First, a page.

CBD and assessment

One of the goals of Competence by Design is to enhance patient care by improving resident learning through deliberate, competency based teaching and assessment. To do this we emphasize the best of the existing postgraduate medical education system and introduce some of the latest advances in teaching and assessment.

There are 6 key things about the CBD assessment strategy that everyone should know and implement in their CBD programs.

  1. Discipline specific assessment requirements are set by the Royal College Specialty Committee.

    These requirements include the introduction of Entrustable Professional Activities and CanMEDS-based milestones that are related to different stages of training.

    The entrustable professional activities (EPAs) and milestones lay out a clear learning plan for residents. They also provide clear teaching and assessment goals for educators.

  2.  There is an increased emphasis on direct and indirect observation.

    Within CBD, the role of a clinical teacher is evolving from supervisor to frequent observer and coach. Clinical teachers regularly observe residents’ work and use these observations to help direct the residents’ learning going forward.

    Observations are linked to EPAs, which align with a resident’s current training stage and also to the routine practice activities of a clinical rotation.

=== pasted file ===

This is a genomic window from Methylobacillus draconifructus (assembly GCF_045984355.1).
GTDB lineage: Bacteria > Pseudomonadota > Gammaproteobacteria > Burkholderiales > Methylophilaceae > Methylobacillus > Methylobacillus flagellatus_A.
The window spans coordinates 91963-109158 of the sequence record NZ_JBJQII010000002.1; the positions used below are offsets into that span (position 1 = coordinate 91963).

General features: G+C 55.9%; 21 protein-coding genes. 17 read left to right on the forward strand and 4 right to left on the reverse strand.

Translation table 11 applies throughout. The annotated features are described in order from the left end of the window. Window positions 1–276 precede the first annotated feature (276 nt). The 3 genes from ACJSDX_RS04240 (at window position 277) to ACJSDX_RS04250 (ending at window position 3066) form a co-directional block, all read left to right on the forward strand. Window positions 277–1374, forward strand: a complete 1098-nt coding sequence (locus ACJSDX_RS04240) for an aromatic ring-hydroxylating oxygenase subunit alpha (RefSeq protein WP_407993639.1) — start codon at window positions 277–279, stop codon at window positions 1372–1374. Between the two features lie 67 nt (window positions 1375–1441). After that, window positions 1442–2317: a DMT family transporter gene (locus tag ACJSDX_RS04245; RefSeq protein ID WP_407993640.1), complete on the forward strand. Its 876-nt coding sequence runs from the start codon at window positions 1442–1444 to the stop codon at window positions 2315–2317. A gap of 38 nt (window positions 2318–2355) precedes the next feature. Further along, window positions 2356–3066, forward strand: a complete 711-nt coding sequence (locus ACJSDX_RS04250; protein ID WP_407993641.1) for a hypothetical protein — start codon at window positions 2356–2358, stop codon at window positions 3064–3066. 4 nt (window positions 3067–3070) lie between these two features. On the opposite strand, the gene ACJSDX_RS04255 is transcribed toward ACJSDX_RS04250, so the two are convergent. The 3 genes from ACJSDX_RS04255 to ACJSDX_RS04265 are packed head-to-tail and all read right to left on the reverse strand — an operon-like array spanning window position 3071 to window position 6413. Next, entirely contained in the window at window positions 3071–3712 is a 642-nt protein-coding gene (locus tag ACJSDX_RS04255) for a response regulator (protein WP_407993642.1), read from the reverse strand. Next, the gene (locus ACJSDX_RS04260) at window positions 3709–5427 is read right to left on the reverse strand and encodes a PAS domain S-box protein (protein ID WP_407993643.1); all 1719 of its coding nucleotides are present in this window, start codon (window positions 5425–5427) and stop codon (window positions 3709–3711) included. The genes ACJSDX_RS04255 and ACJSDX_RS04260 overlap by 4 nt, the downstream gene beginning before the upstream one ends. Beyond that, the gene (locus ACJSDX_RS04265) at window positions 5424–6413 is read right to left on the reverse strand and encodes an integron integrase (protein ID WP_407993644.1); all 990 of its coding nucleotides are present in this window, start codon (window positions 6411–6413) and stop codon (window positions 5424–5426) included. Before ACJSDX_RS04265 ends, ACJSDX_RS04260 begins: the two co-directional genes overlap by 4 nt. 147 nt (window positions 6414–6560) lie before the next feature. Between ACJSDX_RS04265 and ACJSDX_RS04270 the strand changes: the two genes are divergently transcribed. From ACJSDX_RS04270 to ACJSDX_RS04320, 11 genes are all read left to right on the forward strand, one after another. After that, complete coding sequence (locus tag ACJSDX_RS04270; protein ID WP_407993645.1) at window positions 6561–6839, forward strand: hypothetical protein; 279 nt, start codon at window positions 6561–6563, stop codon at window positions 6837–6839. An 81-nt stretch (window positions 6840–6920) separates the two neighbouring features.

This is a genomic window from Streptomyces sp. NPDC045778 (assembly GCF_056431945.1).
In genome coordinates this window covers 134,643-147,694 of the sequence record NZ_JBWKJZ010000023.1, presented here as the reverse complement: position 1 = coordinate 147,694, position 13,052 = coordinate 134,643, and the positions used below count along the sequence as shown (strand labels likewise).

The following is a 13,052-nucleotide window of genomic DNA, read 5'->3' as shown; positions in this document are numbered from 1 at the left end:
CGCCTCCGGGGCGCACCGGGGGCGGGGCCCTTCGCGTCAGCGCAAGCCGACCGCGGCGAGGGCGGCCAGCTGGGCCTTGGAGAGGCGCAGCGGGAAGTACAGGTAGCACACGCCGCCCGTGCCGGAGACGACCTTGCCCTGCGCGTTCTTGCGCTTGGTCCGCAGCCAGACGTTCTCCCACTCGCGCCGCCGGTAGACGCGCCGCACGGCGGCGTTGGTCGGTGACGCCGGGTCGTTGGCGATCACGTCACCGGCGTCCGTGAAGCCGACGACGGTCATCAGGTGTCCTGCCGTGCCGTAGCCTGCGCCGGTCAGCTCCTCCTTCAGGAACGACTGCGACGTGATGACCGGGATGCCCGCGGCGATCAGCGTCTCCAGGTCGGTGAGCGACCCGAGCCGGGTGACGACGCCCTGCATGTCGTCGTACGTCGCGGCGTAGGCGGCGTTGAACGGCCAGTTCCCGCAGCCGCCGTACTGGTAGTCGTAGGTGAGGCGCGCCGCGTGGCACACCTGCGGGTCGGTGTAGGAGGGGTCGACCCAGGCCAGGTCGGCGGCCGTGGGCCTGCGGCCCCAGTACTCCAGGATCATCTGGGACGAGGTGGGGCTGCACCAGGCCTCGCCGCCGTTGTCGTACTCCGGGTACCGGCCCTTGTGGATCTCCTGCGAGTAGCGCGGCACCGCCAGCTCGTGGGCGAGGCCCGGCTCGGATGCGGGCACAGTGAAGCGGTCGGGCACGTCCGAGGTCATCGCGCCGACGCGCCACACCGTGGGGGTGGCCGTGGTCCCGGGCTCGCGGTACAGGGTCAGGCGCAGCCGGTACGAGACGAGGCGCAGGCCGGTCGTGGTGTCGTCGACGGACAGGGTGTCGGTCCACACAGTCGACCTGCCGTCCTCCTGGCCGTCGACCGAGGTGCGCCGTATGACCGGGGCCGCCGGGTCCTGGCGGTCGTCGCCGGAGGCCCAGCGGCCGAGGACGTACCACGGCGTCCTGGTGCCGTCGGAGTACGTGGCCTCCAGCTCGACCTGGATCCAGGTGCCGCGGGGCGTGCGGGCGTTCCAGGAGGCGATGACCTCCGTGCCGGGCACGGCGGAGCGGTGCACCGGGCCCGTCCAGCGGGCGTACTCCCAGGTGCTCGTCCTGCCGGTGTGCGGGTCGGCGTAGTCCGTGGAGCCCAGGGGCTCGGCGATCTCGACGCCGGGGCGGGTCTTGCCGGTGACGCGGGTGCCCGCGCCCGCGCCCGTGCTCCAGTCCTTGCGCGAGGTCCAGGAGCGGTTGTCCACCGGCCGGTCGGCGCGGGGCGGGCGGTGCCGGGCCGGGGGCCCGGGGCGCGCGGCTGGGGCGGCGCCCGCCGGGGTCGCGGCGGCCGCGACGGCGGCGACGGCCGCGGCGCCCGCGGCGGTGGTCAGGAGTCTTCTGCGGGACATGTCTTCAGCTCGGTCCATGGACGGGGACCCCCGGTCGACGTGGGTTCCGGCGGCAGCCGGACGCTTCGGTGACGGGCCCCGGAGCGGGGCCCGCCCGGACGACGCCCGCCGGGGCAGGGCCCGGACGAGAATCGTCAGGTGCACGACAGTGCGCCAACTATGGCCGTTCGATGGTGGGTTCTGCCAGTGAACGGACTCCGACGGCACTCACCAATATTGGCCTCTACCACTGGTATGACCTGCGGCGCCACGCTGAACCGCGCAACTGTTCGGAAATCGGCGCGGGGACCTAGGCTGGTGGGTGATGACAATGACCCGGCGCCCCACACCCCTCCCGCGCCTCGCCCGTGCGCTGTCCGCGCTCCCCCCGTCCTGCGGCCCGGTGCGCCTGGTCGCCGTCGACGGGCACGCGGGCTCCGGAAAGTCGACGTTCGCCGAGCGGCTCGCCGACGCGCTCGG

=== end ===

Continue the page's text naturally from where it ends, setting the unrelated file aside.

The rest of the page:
3. Residents must experience many low-stakes observations of focused clinical tasks

    In CBD, supervisors make use of everyday work (e.g. in a clinic, on a ward, etc) to engage in the work-based assessment (WBA) of each resident’s performance. Frequent low-stakes observations provide performance data that, when pooled together, gives a more comprehensive image of trainees’ competence.

  4. Supervisors must record narrative, actionable, timely, concrete feedback.

    With each observation the clinical teacher gives timely, constructive, specific feedback to guide resident learning. Faculty document what they observe and coach residents toward optimal performance, EPA after EPA and milestone after milestone.

  5. Curation, collation, and group decision-making by a Competence Committee

    One of the Royal College’s goals for work based assessment is to collect as much information as possible about a learner, from as many sources as possible. Over time this data is pooled together to create a comprehensive image of the learner’s competence. Curation and reporting of learning analytics helps inform competence committee discussions and group decisions about the learner’s official status in the program. (i.e., progressing as expected, not progressing as expected, progress is accelerated, failure to progress or inactive).

  6. Resident progression and promotion is a group decision informed by evidence

    As part of CBD supervisors do not make summative decisions about overall trainee competence. Decisions to promote (or not promote) a resident from one stage of the competence continuum to the next are based on data and they are made by a Residency Program Committee on the recommendation of the Competence Committee.

The Royal College has a range of resources to support your CBD assessment work. These resources are updated regularly. If you can’t find what you need, please contact us for help: cbd@royalcollege.ca.

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